City considering change to building fees
The city has been reviewing its development process for several years now and during their Nov. 17 meeting, City Commissioners will consider creating an investigation fee.
Projects submitted to the city’s Planning and Community Development office typically go through a plan review process, which verifies minimum code compliance and identifies any life safety issues.
It can be a “back and forth process” between city staff and developers to ensure those requirements are met, according to the city staff report.
“Occasionally, contractors and/or owners have taken it upon themselves to begin construction before a permit is issued. They essentially are working from a set of plans that may not meet minimum safety code requirements and were never approved for construction. Recently, we have had to place stop work orders on numerous non-permitted projects to halt construction. This fee resolution, proposes to formally establish a fee that accomplishes two things, discourage unauthorized construction, and capture costs associated with investigation of unauthorized construction,” according to the staff report.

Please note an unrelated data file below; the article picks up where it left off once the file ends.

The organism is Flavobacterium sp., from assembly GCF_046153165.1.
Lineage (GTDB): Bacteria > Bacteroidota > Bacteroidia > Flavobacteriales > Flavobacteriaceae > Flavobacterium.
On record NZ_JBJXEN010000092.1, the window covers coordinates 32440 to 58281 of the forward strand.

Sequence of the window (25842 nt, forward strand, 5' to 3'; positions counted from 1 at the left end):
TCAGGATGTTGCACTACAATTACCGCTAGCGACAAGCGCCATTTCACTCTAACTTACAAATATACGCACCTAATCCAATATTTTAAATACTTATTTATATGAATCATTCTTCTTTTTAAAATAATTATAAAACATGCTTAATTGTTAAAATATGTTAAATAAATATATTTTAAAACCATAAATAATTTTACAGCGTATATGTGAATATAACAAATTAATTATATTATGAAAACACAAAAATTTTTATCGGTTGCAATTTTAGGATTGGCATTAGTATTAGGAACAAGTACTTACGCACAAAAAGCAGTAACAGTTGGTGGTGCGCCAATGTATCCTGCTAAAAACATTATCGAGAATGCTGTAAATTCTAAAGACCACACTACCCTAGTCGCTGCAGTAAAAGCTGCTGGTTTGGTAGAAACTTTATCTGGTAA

The city’s first local building code was adopted around 1917, according to staff, and was in use until the Uniform Building Code was adopted in 1948.
In those codes, and other code updates until 1999, there was a double fee penalty for starting work without a permit and the investigation fee language was included, according to city staff.
When the Uniform Building Code was replaced by what is now the International Building Code in 2000, the penalty fee language was adjusted and stated, “any person who commences work on a building, structure, electrical, gas, mechanical or plumbing system before obtaining the necessary permits shall be subject to a fee established by the Building Official that shall be in addition to the required permit fee,” according to the city staff report.
That fee was never formally established by the City Commission, according to city staff, causing recent problems in trying to stop contractors or owners from prematurely starting work without the appropriate permits.
“Contractors and or owners who begin work using a plan not reviewed for code compliance can put the public at risk. The Building Safety Division would now like to formalize, by resolution, the traditional practice and ongoing policy of a double fee for unpermitted construction. This will ensure consistency within the department and provide commission support to this policy,” according to the staff report.
Revenue from the fee will help cover the cost of city plans examiners and inspectors who spend additional time investigating unpermitted work. It sometimes requires multiple inspectors on one project for many hours to investigate unpermitted work, according to the staff report, and without the fee, the costs could come from the permit fund and penalize those who follow the code requirements.